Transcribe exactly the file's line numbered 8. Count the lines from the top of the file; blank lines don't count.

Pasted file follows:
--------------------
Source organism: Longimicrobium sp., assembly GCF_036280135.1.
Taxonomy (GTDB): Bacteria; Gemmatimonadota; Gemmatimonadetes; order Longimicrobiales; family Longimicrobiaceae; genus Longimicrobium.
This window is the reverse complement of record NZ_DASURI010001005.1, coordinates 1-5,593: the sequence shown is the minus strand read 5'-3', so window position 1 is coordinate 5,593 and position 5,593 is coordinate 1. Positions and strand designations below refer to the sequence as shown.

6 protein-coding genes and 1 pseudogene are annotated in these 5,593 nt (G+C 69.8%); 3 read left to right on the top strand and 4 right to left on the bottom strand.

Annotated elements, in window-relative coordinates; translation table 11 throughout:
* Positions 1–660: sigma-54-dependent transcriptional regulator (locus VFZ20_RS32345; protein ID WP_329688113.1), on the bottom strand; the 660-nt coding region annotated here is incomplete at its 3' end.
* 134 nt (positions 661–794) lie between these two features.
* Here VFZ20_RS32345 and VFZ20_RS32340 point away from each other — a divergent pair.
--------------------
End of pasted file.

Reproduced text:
* Here VFZ20_RS32345 and VFZ20_RS32340 point away from each other — a divergent pair.